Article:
Research Methods for Information Research
1. Why look at research methods?
Why should the nitty-gritty details of different techniques and applications be of interest, except to professional researchers? There are at least three reasons why we should all be asking what exactly is going on when particular research approaches are adopted.
Information versus knowledge
As we amble into the ‘Age of Information’ the traditional apparatus of peer review, competition for publication in recognised prestigious journals and with reputable publishers, applying commonly accepted standards and protocols for presenting research results and the rest are being swamped by the anarchy of the Internet. This makes life increasingly difficult: it is hard to sort the wheat from the chaff without the strong hints offered by the ‘traditional’ research publication industry.
In hailing the benefits of electronic access, too many people have failed to hold onto the key distinction between information and knowledge. Whether we are arguing that Internet access creates whole new virtual libraries for students or that knowledge management will rule the world, we must recognise what kinds of information we are dealing with and how wide is the gap between instant information and painstakingly acquired knowledge.
The challenge now being faced by the information community is that students (and in the age of lifelong learning this can mean all of us) now need better information-processing skills to understand the plethora of information on tap. They need to be better than previous generations at selecting and rejecting information and at making sense of what they have located. A vital element here is being able to gauge the soundness of any research report. Does it stand up as evidence? How reliable is the information and how far is it safe to generalise from the evidence offered? All these questions come back to what research methods are being used and how they are being applied (and reported).
Governments are showing great interest in evidence-based policy and practice, building on work conducted in North America and the UK on evidence-based health care.1 Underlying this approach is an aspiration to move clinical and other health decision-making from a basis of what was learnt by the practitioner in qualifying, supplemented by their later experience and innate prejudices, to reliance on the latest and most complete available research. (There is also an implicit element of rationing in this approach that Governments may find attractive – “If you can’t yet prove that it works you can’t spend money on it.”)
Will this approach work in other areas? Plenty of people evidently think so. Manifestations of their interest include creation of a Centre for Evidence Informed Policy and Practice in Education by the University of London Institute of Education at the behest of the UK Government, support for evidence-sifting centres by research funding councils and establishment of evidence-based policies and centres by Governments.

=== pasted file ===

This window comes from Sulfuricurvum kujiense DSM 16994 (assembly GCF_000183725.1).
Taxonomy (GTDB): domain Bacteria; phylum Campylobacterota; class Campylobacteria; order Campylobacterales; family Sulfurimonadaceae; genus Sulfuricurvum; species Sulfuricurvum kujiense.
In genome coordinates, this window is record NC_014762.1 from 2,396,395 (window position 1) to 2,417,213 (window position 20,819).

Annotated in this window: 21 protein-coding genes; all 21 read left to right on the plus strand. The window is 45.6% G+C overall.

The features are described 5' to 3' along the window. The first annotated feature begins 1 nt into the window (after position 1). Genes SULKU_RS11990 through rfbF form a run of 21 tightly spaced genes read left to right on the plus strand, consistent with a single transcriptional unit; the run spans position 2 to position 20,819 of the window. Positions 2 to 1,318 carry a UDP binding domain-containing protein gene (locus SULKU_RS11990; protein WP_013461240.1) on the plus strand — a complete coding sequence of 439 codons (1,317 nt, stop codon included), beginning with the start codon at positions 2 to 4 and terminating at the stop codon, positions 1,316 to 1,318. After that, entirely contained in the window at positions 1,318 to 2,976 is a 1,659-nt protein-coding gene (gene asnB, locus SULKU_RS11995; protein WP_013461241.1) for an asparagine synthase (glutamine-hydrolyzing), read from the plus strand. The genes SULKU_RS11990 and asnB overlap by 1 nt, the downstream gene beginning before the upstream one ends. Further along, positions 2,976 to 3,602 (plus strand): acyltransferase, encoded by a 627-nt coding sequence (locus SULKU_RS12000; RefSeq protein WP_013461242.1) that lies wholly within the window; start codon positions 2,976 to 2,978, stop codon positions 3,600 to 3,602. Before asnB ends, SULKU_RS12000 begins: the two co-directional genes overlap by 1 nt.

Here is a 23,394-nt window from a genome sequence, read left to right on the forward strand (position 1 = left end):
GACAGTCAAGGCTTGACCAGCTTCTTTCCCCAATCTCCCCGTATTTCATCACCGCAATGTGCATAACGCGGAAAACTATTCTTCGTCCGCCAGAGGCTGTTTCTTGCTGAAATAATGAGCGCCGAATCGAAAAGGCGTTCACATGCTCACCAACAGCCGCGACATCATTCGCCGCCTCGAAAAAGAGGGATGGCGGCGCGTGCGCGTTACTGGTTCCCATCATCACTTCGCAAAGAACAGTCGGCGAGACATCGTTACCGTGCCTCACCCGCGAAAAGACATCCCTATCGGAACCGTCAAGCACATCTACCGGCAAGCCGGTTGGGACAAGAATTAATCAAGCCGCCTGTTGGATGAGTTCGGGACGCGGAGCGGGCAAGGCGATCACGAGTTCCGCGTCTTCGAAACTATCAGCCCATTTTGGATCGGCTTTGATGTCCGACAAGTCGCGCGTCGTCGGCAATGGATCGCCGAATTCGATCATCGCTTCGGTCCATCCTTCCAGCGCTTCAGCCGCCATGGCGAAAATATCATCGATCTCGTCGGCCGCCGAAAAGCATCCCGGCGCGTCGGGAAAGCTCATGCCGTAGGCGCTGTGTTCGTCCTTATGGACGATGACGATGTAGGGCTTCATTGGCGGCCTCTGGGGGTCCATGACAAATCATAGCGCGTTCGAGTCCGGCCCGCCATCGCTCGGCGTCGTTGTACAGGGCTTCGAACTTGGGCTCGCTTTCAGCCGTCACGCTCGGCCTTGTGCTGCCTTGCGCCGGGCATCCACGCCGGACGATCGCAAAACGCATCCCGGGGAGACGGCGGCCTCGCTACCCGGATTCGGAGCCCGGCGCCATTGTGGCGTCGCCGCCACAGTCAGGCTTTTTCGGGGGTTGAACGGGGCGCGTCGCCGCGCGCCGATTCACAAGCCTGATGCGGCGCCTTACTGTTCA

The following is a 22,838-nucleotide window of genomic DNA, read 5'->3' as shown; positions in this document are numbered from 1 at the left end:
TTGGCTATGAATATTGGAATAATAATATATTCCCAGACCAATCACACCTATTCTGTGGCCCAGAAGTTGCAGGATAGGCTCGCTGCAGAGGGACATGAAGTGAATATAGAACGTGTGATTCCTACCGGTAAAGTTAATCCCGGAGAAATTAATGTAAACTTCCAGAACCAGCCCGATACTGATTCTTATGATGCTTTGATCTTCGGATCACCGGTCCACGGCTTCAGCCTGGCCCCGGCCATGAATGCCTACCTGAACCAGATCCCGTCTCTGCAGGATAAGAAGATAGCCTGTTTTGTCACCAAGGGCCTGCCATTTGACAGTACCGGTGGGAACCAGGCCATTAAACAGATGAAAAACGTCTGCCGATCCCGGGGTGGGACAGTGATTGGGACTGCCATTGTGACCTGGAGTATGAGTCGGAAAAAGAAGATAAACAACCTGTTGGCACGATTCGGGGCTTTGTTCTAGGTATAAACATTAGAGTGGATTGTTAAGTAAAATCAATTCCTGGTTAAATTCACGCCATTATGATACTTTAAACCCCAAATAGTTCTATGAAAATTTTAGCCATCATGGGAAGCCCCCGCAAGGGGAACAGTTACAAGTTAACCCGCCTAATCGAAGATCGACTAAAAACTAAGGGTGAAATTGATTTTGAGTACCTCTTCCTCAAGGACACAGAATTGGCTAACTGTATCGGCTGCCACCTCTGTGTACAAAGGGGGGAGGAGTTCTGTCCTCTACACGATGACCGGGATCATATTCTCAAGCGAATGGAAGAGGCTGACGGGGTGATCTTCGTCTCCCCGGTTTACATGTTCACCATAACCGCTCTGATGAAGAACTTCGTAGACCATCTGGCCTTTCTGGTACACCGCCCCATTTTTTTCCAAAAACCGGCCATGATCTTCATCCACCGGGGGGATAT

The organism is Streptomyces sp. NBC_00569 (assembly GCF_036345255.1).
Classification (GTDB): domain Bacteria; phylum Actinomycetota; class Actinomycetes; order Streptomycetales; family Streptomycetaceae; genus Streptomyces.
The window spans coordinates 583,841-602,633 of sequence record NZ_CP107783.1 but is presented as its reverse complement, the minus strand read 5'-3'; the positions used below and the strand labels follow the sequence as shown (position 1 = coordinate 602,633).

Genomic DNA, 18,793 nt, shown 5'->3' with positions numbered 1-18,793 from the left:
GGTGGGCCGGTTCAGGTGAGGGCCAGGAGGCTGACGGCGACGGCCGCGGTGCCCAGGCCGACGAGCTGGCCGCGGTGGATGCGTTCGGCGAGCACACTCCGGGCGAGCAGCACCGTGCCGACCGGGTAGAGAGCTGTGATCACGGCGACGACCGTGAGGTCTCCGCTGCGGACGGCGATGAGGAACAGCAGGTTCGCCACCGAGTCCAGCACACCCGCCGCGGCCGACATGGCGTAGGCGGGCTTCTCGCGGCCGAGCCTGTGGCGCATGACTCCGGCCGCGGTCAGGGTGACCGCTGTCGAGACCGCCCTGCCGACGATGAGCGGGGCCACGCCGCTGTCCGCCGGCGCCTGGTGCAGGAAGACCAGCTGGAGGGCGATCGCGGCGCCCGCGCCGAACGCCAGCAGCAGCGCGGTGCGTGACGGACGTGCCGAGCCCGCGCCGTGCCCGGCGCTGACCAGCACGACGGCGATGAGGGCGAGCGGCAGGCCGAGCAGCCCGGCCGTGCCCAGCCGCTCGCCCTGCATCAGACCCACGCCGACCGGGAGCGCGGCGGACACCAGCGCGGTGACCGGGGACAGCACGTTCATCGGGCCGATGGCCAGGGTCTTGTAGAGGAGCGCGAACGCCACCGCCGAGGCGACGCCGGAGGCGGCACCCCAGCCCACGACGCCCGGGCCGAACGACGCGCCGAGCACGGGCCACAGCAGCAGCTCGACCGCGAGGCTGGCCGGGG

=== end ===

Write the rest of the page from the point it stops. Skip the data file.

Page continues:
Interestingly, the health version of evidence-based practice has resulted in workshops being run for consultants, trainee doctors, nurses and many other health professionals on assessing research evidence. Questions about the methods used and how these affect the results are well to the fore. It will be fascinating to see whether the same pattern of information skills training for practitioners will be adopted in other areas.
Measuring the performance and impact of library and information services
Governments are showing ever more interest in performance measurement as a means of control. There is also growing practitioner interest in the scope for evaluating the impact of libraries and information services in ways that move beyond assessing the efficiency of services through performance indicators and targets. This question of impact indicators again raises strategic policy concerns, since many Government agencies are committed to broad sweep ‘qualitative benchmarking’, partly based on the work of the European Foundation for Quality Management’s Business Excellence Model.2
Our experience working in these issues with education and public library senior management teams is that they resolve into two significant problem areas. The first problem is how to evolve an approach which works in teasing out performance and impact indicators that fit what people are trying to achieve. After that, it is back to research methods – in this case the methods required to gather reliable and meaningful baseline data to set targets and then to gather performance and impact information to evaluate progress.
If you want to look more closely at impact evaluation, especially in relation to libraries and information services – try our book on the subject!3
1. See: RICHARDSON, A., Jackson, C. and Sykes, W. Taking research seriously: means of improving and assessing the use and dissemination of research London: HMSO 1990 and later publications from the NHS Executive. ↩
2. Described at the Achieving Effective Performance Management in the Public Sector Seminar, University of London, QMA Public Policy Seminars, London, October 1999. ↩
3. MARKLESS, S. and STREATFIELD, D.R. Evaluating the impact of your library London: Facet Publishing 2006 ISBN 13: 978-1-85604-488-2. ↩